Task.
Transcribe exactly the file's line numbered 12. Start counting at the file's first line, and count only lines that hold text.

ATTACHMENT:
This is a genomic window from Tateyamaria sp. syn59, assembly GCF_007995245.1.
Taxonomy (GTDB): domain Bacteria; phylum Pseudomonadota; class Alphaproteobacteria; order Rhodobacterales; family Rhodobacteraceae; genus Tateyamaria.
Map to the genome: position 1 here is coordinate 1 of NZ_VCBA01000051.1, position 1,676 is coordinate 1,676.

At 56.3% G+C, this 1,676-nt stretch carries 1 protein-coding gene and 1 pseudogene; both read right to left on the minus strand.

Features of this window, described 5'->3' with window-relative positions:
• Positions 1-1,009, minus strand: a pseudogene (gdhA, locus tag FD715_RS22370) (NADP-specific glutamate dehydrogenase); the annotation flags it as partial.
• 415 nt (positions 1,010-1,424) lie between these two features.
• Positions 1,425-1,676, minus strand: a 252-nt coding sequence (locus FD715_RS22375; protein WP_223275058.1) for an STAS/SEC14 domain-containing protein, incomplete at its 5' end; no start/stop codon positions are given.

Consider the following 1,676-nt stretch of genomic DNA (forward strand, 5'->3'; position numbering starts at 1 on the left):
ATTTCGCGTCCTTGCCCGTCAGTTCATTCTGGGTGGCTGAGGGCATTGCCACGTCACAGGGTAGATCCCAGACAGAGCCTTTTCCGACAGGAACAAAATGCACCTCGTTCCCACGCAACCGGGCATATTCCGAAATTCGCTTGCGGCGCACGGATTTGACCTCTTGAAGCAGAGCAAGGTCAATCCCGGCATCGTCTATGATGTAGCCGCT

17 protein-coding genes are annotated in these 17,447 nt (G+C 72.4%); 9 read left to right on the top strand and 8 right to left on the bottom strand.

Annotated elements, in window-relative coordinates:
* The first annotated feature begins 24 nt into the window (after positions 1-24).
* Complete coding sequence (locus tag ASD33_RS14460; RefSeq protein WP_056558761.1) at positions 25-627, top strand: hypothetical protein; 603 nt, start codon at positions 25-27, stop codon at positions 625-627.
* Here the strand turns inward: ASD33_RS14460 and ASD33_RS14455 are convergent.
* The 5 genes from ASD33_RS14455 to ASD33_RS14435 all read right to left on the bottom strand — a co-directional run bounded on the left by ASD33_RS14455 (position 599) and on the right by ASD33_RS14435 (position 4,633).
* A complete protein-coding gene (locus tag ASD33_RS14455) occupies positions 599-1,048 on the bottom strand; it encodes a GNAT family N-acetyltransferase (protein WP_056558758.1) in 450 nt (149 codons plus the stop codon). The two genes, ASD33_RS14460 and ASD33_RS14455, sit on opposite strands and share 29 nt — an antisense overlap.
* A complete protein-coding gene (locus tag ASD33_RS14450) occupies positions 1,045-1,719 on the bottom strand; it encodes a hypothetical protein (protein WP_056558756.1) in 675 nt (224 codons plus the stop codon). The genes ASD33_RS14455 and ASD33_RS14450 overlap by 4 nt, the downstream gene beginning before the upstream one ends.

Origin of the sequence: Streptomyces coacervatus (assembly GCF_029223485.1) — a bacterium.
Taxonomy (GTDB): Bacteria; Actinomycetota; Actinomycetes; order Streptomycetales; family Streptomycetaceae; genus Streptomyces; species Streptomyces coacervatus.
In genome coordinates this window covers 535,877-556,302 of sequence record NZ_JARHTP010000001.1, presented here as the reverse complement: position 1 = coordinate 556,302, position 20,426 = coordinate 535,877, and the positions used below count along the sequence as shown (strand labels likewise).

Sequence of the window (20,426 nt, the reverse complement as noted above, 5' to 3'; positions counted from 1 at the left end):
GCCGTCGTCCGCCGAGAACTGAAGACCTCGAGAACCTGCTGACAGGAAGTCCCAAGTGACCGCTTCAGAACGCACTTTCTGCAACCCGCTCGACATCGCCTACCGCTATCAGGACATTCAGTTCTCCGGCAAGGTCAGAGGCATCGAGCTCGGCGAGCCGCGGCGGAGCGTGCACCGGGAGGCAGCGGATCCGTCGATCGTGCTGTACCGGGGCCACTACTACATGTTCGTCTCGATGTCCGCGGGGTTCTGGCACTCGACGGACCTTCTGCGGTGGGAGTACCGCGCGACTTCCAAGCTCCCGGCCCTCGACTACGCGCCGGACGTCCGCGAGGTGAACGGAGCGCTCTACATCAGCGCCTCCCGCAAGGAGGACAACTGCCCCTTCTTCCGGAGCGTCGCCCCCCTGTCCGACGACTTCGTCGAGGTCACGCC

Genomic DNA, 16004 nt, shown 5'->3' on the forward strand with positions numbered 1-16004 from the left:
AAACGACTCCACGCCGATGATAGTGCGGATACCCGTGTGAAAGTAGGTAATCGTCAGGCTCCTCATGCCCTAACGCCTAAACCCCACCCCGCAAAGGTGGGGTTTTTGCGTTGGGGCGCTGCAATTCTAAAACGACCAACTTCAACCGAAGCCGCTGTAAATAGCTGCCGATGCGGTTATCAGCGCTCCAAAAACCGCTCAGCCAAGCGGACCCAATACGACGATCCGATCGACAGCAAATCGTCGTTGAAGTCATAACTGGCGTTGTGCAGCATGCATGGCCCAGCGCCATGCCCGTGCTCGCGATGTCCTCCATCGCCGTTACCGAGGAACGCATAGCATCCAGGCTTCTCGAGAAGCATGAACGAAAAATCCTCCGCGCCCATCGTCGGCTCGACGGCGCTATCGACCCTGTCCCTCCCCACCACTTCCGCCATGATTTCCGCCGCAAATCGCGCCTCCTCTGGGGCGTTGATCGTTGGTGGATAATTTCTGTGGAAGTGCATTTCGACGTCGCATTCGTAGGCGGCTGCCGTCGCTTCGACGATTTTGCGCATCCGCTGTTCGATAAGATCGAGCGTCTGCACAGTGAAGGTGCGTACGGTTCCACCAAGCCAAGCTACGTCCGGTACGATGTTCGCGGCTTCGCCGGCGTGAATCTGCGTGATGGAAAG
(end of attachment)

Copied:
Annotated elements, in window-relative coordinates: